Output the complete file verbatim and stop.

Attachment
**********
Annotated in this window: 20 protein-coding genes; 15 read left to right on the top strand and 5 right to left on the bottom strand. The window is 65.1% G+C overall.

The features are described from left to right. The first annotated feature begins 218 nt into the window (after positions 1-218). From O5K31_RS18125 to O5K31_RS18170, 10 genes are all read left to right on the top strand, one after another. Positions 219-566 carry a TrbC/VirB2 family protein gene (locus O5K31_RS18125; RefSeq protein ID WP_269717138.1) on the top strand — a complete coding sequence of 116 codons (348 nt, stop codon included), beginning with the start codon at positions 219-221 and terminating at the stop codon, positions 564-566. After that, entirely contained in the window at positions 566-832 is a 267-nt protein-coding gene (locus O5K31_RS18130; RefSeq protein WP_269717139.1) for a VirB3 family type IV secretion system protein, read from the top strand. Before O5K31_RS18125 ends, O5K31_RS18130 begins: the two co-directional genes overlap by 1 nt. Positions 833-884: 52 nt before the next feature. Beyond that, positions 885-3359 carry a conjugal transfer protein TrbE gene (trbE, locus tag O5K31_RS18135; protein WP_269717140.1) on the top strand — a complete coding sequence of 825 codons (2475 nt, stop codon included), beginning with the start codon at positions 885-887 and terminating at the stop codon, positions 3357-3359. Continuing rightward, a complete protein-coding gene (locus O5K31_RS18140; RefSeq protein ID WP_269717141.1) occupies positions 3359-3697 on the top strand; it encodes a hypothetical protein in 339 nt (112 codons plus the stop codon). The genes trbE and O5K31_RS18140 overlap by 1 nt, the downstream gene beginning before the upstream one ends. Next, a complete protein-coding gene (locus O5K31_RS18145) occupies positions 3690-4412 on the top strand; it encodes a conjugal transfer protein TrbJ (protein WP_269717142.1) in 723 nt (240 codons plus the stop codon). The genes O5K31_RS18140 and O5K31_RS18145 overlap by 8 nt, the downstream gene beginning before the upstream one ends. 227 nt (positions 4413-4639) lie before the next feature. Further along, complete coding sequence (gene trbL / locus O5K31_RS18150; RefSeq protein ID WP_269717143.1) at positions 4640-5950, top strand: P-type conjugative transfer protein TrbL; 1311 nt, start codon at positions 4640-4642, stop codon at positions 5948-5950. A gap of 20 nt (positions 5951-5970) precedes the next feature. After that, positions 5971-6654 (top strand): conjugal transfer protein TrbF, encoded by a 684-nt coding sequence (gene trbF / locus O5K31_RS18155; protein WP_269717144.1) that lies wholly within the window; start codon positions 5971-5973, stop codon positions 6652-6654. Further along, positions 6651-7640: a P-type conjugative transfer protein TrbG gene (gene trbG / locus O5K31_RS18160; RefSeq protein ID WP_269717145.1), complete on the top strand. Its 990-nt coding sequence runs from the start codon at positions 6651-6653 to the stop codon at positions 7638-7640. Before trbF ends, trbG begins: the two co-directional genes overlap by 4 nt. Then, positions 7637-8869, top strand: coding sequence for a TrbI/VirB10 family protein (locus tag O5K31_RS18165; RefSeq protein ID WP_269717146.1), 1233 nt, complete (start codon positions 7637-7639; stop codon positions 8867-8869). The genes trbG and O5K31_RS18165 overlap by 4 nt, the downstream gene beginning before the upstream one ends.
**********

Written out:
Annotated in this window: 20 protein-coding genes; 15 read left to right on the top strand and 5 right to left on the bottom strand. The window is 65.1% G+C overall.

The features are described from left to right. The first annotated feature begins 218 nt into the window (after positions 1-218). From O5K31_RS18125 to O5K31_RS18170, 10 genes are all read left to right on the top strand, one after another. Positions 219-566 carry a TrbC/VirB2 family protein gene (locus O5K31_RS18125; RefSeq protein ID WP_269717138.1) on the top strand — a complete coding sequence of 116 codons (348 nt, stop codon included), beginning with the start codon at positions 219-221 and terminating at the stop codon, positions 564-566. After that, entirely contained in the window at positions 566-832 is a 267-nt protein-coding gene (locus O5K31_RS18130; RefSeq protein WP_269717139.1) for a VirB3 family type IV secretion system protein, read from the top strand. Before O5K31_RS18125 ends, O5K31_RS18130 begins: the two co-directional genes overlap by 1 nt. Positions 833-884: 52 nt before the next feature. Beyond that, positions 885-3359 carry a conjugal transfer protein TrbE gene (trbE, locus tag O5K31_RS18135; protein WP_269717140.1) on the top strand — a complete coding sequence of 825 codons (2475 nt, stop codon included), beginning with the start codon at positions 885-887 and terminating at the stop codon, positions 3357-3359. Continuing rightward, a complete protein-coding gene (locus O5K31_RS18140; RefSeq protein ID WP_269717141.1) occupies positions 3359-3697 on the top strand; it encodes a hypothetical protein in 339 nt (112 codons plus the stop codon). The genes trbE and O5K31_RS18140 overlap by 1 nt, the downstream gene beginning before the upstream one ends. Next, a complete protein-coding gene (locus O5K31_RS18145) occupies positions 3690-4412 on the top strand; it encodes a conjugal transfer protein TrbJ (protein WP_269717142.1) in 723 nt (240 codons plus the stop codon). The genes O5K31_RS18140 and O5K31_RS18145 overlap by 8 nt, the downstream gene beginning before the upstream one ends. 227 nt (positions 4413-4639) lie before the next feature. Further along, complete coding sequence (gene trbL / locus O5K31_RS18150; RefSeq protein ID WP_269717143.1) at positions 4640-5950, top strand: P-type conjugative transfer protein TrbL; 1311 nt, start codon at positions 4640-4642, stop codon at positions 5948-5950. A gap of 20 nt (positions 5951-5970) precedes the next feature. After that, positions 5971-6654 (top strand): conjugal transfer protein TrbF, encoded by a 684-nt coding sequence (gene trbF / locus O5K31_RS18155; protein WP_269717144.1) that lies wholly within the window; start codon positions 5971-5973, stop codon positions 6652-6654. Further along, positions 6651-7640: a P-type conjugative transfer protein TrbG gene (gene trbG / locus O5K31_RS18160; RefSeq protein ID WP_269717145.1), complete on the top strand. Its 990-nt coding sequence runs from the start codon at positions 6651-6653 to the stop codon at positions 7638-7640. Before trbF ends, trbG begins: the two co-directional genes overlap by 4 nt. Then, positions 7637-8869, top strand: coding sequence for a TrbI/VirB10 family protein (locus tag O5K31_RS18165; RefSeq protein ID WP_269717146.1), 1233 nt, complete (start codon positions 7637-7639; stop codon positions 8867-8869). The genes trbG and O5K31_RS18165 overlap by 4 nt, the downstream gene beginning before the upstream one ends.